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The last 12 years have seen historically high levels of interest in biosecurity among life scientists, science policymakers, and academic experts on science and security policy. This interest was triggered by the 9/11 terrorist attacks, the ‘anthrax letters’ attack of the same year, and two virology papers, published early last decade, that were thought to raise serious biosecurity concerns.1 Ethicists have come relatively late to the game, but, in recent years, a lively debate has developed on ethical issues raised by biosecurity policy, and, more generally, on the ethics of producing and disseminating ‘dangerous’ biomedical knowledge. Unsurprisingly, this debate has taken on increased sense of urgency over the last 18 months as the journals Science and Nature, the United States National Science Advisory Board for Biosecurity, and the World Health Organization, among others, have been considering whether and how to publish two academic papers reporting means of enhancing the transmissibility of H5N1 influenza, or ‘bird flu’ (see, for discussion, Evans' paper in this issue).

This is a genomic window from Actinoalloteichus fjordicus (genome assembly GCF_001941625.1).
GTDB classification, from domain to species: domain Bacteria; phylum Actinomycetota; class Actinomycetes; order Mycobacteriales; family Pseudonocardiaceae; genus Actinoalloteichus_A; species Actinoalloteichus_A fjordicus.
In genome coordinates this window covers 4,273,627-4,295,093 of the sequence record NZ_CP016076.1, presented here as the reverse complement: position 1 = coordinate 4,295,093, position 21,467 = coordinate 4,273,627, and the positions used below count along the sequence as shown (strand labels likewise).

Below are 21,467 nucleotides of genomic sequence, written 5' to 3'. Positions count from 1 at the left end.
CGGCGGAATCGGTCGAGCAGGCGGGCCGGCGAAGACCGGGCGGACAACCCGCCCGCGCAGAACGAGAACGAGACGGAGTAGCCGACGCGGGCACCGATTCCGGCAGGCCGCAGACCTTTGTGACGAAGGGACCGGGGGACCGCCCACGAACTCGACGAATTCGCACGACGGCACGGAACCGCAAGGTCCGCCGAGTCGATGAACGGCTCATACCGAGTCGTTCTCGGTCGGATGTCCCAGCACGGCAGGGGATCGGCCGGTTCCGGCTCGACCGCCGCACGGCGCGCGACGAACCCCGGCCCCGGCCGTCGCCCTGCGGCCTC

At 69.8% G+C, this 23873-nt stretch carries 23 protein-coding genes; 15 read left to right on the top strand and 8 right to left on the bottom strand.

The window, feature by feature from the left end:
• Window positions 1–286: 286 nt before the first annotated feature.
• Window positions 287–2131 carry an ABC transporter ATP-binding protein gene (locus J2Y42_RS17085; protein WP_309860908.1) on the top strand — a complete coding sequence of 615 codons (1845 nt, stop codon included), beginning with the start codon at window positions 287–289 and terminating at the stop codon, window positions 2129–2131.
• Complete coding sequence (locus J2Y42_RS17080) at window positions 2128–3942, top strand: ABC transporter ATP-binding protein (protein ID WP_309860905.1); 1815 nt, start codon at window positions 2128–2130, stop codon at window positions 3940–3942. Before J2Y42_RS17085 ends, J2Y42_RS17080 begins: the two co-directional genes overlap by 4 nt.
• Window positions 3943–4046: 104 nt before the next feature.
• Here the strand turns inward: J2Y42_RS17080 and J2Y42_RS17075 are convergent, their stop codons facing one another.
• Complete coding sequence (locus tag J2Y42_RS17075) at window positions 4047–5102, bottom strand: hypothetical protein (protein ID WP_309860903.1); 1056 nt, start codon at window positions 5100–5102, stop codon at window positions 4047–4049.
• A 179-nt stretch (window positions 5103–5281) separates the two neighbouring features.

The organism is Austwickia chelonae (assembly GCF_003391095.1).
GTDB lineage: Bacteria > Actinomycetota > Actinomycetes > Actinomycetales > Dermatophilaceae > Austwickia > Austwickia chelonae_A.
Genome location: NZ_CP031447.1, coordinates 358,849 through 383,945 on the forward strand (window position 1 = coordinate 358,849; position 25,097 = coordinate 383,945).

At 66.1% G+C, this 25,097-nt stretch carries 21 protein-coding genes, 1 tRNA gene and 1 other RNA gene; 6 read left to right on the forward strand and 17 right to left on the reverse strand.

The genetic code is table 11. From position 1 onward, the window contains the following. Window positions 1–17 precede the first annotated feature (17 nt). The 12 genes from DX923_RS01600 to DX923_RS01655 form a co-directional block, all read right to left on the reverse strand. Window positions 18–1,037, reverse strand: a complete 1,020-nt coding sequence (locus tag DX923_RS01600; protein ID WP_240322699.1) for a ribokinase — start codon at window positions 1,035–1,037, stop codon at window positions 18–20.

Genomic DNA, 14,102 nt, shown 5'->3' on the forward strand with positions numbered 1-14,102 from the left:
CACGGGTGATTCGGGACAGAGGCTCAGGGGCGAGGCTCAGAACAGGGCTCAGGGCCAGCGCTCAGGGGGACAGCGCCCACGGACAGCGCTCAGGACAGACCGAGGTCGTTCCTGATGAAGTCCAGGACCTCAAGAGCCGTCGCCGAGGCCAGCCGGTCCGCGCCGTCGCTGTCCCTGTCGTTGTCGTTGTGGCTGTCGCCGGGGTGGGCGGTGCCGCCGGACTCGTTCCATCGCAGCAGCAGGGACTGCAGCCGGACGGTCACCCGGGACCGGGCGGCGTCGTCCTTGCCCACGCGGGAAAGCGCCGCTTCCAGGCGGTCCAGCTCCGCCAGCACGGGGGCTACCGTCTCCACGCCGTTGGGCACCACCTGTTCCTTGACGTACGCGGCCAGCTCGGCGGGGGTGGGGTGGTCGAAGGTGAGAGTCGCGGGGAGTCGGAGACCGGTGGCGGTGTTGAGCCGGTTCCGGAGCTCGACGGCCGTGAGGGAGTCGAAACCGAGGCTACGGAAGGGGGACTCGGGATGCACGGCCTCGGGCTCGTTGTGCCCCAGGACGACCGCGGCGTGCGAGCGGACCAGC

We hope that this issue of the Journal of Medical Ethics will substantially advance the emerging ethical debate in this area. The issue features five articles on the ethics of biosecurity: a feature article, by Allen Buchanan and Maureen Kelley (see page 195, Editor's choice); three brief replies to this article, by Michael Selgelid (see page 205), Thomas May (see page 206), and Nicholas King (see page 207); and a stand-alone paper by Nicholas Evans (see page 209), which discusses the recent H5N1 controversy and analyses the appeals to scientific freedom that have been made by some of its protagonists. In this ‘concise argument’, I can, regrettably, comment only on the Buchanan and Kelley piece.
Buchanan and Kelley on the framing of the biosecurity debate
Buchanan and Kelley aim to broaden and reframe the existing debate on biosecurity. They begin by noting that
science policy …
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